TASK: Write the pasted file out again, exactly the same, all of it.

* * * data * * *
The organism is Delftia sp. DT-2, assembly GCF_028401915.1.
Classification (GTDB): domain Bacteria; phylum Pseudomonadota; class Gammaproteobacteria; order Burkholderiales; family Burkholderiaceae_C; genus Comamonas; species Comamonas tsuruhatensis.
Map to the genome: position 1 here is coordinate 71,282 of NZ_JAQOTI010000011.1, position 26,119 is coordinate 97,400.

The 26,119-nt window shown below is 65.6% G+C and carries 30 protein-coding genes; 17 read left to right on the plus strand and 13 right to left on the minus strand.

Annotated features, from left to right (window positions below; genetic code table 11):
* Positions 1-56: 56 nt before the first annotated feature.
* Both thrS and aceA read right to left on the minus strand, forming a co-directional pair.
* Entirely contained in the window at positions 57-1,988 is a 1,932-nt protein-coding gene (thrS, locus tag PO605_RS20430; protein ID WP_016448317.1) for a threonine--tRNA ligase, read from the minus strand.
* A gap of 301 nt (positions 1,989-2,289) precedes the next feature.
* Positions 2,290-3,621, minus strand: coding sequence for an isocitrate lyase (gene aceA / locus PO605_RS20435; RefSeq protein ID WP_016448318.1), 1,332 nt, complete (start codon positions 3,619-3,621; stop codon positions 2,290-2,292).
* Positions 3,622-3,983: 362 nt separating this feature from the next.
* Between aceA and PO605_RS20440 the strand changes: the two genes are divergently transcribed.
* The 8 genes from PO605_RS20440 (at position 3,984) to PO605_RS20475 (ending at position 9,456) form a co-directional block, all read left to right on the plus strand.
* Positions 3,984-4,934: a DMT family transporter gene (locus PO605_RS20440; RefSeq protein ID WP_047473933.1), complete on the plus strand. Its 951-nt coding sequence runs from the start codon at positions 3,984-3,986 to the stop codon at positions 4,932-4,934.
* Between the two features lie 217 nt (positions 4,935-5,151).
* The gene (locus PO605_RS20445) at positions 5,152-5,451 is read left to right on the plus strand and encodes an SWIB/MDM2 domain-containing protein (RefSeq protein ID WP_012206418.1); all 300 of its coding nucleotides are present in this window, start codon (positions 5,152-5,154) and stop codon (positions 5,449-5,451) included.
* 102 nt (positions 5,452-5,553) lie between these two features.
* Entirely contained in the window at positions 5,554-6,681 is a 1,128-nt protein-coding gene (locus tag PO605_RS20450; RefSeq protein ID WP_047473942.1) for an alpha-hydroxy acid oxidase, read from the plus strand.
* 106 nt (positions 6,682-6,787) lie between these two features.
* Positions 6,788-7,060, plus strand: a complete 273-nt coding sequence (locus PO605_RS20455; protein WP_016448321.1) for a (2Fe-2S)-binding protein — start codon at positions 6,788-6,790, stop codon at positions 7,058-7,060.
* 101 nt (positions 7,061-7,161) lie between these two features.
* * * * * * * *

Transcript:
The organism is Delftia sp. DT-2, assembly GCF_028401915.1.
Classification (GTDB): domain Bacteria; phylum Pseudomonadota; class Gammaproteobacteria; order Burkholderiales; family Burkholderiaceae_C; genus Comamonas; species Comamonas tsuruhatensis.
Map to the genome: position 1 here is coordinate 71,282 of NZ_JAQOTI010000011.1, position 26,119 is coordinate 97,400.

The 26,119-nt window shown below is 65.6% G+C and carries 30 protein-coding genes; 17 read left to right on the plus strand and 13 right to left on the minus strand.

Annotated features, from left to right (window positions below; genetic code table 11):
* Positions 1-56: 56 nt before the first annotated feature.
* Both thrS and aceA read right to left on the minus strand, forming a co-directional pair.
* Entirely contained in the window at positions 57-1,988 is a 1,932-nt protein-coding gene (thrS, locus tag PO605_RS20430; protein ID WP_016448317.1) for a threonine--tRNA ligase, read from the minus strand.
* A gap of 301 nt (positions 1,989-2,289) precedes the next feature.
* Positions 2,290-3,621, minus strand: coding sequence for an isocitrate lyase (gene aceA / locus PO605_RS20435; RefSeq protein ID WP_016448318.1), 1,332 nt, complete (start codon positions 3,619-3,621; stop codon positions 2,290-2,292).
* Positions 3,622-3,983: 362 nt separating this feature from the next.
* Between aceA and PO605_RS20440 the strand changes: the two genes are divergently transcribed.
* The 8 genes from PO605_RS20440 (at position 3,984) to PO605_RS20475 (ending at position 9,456) form a co-directional block, all read left to right on the plus strand.
* Positions 3,984-4,934: a DMT family transporter gene (locus PO605_RS20440; RefSeq protein ID WP_047473933.1), complete on the plus strand. Its 951-nt coding sequence runs from the start codon at positions 3,984-3,986 to the stop codon at positions 4,932-4,934.
* Between the two features lie 217 nt (positions 4,935-5,151).
* The gene (locus PO605_RS20445) at positions 5,152-5,451 is read left to right on the plus strand and encodes an SWIB/MDM2 domain-containing protein (RefSeq protein ID WP_012206418.1); all 300 of its coding nucleotides are present in this window, start codon (positions 5,152-5,154) and stop codon (positions 5,449-5,451) included.
* 102 nt (positions 5,452-5,553) lie between these two features.
* Entirely contained in the window at positions 5,554-6,681 is a 1,128-nt protein-coding gene (locus tag PO605_RS20450; RefSeq protein ID WP_047473942.1) for an alpha-hydroxy acid oxidase, read from the plus strand.
* 106 nt (positions 6,682-6,787) lie between these two features.
* Positions 6,788-7,060, plus strand: a complete 273-nt coding sequence (locus PO605_RS20455; protein WP_016448321.1) for a (2Fe-2S)-binding protein — start codon at positions 6,788-6,790, stop codon at positions 7,058-7,060.
* 101 nt (positions 7,061-7,161) lie between these two features.